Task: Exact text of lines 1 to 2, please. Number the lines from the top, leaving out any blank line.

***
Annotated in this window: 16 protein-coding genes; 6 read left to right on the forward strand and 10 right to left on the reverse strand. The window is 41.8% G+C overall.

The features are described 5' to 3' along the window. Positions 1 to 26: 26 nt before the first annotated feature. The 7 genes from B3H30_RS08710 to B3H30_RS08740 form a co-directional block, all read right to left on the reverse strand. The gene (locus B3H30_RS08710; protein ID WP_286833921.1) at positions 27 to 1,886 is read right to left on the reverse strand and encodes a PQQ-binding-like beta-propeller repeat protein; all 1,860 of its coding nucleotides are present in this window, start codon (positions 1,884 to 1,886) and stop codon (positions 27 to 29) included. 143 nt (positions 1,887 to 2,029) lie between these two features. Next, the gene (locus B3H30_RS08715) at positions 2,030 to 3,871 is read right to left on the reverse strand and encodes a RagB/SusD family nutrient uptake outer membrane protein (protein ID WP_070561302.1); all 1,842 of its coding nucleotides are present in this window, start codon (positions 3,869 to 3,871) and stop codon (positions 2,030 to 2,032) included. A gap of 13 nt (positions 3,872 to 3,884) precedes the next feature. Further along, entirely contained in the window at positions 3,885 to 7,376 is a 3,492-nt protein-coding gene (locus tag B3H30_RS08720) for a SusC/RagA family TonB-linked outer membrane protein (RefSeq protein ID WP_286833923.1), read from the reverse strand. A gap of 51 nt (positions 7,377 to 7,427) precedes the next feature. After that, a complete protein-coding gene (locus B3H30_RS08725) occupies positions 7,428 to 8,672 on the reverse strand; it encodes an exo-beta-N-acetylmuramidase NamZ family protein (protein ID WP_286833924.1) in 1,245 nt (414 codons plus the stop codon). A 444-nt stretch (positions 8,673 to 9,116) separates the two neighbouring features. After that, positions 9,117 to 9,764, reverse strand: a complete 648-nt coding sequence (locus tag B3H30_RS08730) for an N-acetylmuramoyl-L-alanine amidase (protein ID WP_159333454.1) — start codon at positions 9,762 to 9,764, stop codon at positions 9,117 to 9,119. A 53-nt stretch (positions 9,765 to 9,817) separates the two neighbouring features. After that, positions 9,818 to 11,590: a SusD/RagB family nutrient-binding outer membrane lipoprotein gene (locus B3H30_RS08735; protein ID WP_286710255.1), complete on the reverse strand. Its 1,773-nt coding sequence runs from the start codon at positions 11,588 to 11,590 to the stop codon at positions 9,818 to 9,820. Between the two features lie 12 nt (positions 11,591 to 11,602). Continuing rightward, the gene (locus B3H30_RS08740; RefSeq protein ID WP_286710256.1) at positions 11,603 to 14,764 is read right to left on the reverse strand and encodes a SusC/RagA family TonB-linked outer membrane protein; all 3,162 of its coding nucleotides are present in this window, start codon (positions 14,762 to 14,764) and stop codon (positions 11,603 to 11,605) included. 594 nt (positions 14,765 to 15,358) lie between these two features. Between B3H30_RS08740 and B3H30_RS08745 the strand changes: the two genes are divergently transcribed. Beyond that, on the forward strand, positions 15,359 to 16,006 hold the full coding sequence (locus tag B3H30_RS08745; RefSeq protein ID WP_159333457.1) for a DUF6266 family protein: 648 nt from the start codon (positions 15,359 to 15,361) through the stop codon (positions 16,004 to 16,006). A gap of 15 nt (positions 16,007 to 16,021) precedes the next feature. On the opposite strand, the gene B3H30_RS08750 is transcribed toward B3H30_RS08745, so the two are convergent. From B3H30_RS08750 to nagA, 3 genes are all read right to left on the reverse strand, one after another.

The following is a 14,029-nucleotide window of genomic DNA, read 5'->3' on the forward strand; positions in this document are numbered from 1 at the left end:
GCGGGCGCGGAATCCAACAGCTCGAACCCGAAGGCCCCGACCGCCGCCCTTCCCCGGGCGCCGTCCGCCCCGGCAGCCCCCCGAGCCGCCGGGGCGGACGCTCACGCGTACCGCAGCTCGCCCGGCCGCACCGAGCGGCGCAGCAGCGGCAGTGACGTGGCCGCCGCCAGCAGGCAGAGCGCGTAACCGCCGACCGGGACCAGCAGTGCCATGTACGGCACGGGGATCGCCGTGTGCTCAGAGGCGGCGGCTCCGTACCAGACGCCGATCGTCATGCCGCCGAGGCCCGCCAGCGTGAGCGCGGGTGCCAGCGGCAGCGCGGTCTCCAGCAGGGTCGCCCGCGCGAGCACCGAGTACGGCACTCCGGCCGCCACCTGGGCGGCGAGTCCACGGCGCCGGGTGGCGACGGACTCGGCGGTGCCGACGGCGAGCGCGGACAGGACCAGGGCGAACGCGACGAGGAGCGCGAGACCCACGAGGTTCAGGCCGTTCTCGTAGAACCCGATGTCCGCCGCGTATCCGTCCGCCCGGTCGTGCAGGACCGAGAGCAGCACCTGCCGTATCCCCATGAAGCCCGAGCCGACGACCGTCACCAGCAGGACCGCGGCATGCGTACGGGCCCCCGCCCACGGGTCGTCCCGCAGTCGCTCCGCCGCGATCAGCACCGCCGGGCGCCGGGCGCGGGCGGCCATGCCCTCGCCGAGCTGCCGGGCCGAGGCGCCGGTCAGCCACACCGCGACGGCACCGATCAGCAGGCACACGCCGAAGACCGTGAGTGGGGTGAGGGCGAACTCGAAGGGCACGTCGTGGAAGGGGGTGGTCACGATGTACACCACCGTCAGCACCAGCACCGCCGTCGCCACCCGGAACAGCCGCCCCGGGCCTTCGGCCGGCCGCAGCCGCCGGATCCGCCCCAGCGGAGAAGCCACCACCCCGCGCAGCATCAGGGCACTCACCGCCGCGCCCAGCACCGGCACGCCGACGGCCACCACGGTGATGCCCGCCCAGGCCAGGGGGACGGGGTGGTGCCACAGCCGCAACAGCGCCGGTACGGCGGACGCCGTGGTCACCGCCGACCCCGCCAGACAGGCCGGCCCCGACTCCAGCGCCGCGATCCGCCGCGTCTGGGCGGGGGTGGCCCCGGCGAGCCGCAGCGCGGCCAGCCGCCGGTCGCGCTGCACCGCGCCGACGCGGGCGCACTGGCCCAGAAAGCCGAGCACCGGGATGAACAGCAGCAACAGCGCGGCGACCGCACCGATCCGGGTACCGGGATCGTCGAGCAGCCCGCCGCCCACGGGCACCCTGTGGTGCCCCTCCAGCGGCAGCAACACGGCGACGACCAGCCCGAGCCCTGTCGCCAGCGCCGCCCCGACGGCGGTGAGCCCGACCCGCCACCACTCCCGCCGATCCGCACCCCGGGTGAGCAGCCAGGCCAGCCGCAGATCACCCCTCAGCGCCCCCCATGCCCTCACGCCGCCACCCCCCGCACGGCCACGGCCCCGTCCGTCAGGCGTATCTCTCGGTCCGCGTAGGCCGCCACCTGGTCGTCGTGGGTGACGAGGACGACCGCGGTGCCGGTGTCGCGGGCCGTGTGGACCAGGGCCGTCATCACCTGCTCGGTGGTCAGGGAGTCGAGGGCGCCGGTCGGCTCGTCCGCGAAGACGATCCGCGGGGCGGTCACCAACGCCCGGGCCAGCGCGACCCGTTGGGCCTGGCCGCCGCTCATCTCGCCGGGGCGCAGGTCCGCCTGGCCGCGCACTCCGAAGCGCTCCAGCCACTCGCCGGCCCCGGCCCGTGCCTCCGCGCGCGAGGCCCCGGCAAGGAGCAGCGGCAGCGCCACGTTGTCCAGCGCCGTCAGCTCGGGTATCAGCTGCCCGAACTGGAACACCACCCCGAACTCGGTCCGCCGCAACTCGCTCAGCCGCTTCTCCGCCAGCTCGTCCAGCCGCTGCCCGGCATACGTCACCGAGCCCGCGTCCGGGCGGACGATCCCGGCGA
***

Annotated in this window: 16 protein-coding genes; 6 read left to right on the forward strand and 10 right to left on the reverse strand. The window is 41.8% G+C overall.

The features are described 5' to 3' along the window. Positions 1 to 26: 26 nt before the first annotated feature. The 7 genes from B3H30_RS08710 to B3H30_RS08740 form a co-directional block, all read right to left on the reverse strand. The gene (locus B3H30_RS08710; protein ID WP_286833921.1) at positions 27 to 1,886 is read right to left on the reverse strand and encodes a PQQ-binding-like beta-propeller repeat protein; all 1,860 of its coding nucleotides are present in this window, start codon (positions 1,884 to 1,886) and stop codon (positions 27 to 29) included. 143 nt (positions 1,887 to 2,029) lie between these two features. Next, the gene (locus B3H30_RS08715) at positions 2,030 to 3,871 is read right to left on the reverse strand and encodes a RagB/SusD family nutrient uptake outer membrane protein (protein ID WP_070561302.1); all 1,842 of its coding nucleotides are present in this window, start codon (positions 3,869 to 3,871) and stop codon (positions 2,030 to 2,032) included. A gap of 13 nt (positions 3,872 to 3,884) precedes the next feature. Further along, entirely contained in the window at positions 3,885 to 7,376 is a 3,492-nt protein-coding gene (locus tag B3H30_RS08720) for a SusC/RagA family TonB-linked outer membrane protein (RefSeq protein ID WP_286833923.1), read from the reverse strand. A gap of 51 nt (positions 7,377 to 7,427) precedes the next feature. After that, a complete protein-coding gene (locus B3H30_RS08725) occupies positions 7,428 to 8,672 on the reverse strand; it encodes an exo-beta-N-acetylmuramidase NamZ family protein (protein ID WP_286833924.1) in 1,245 nt (414 codons plus the stop codon). A 444-nt stretch (positions 8,673 to 9,116) separates the two neighbouring features. After that, positions 9,117 to 9,764, reverse strand: a complete 648-nt coding sequence (locus tag B3H30_RS08730) for an N-acetylmuramoyl-L-alanine amidase (protein ID WP_159333454.1) — start codon at positions 9,762 to 9,764, stop codon at positions 9,117 to 9,119. A 53-nt stretch (positions 9,765 to 9,817) separates the two neighbouring features. After that, positions 9,818 to 11,590: a SusD/RagB family nutrient-binding outer membrane lipoprotein gene (locus B3H30_RS08735; protein ID WP_286710255.1), complete on the reverse strand. Its 1,773-nt coding sequence runs from the start codon at positions 11,588 to 11,590 to the stop codon at positions 9,818 to 9,820. Between the two features lie 12 nt (positions 11,591 to 11,602). Continuing rightward, the gene (locus B3H30_RS08740; RefSeq protein ID WP_286710256.1) at positions 11,603 to 14,764 is read right to left on the reverse strand and encodes a SusC/RagA family TonB-linked outer membrane protein; all 3,162 of its coding nucleotides are present in this window, start codon (positions 14,762 to 14,764) and stop codon (positions 11,603 to 11,605) included. 594 nt (positions 14,765 to 15,358) lie between these two features. Between B3H30_RS08740 and B3H30_RS08745 the strand changes: the two genes are divergently transcribed. Beyond that, on the forward strand, positions 15,359 to 16,006 hold the full coding sequence (locus tag B3H30_RS08745; RefSeq protein ID WP_159333457.1) for a DUF6266 family protein: 648 nt from the start codon (positions 15,359 to 15,361) through the stop codon (positions 16,004 to 16,006). A gap of 15 nt (positions 16,007 to 16,021) precedes the next feature. On the opposite strand, the gene B3H30_RS08750 is transcribed toward B3H30_RS08745, so the two are convergent. From B3H30_RS08750 to nagA, 3 genes are all read right to left on the reverse strand, one after another.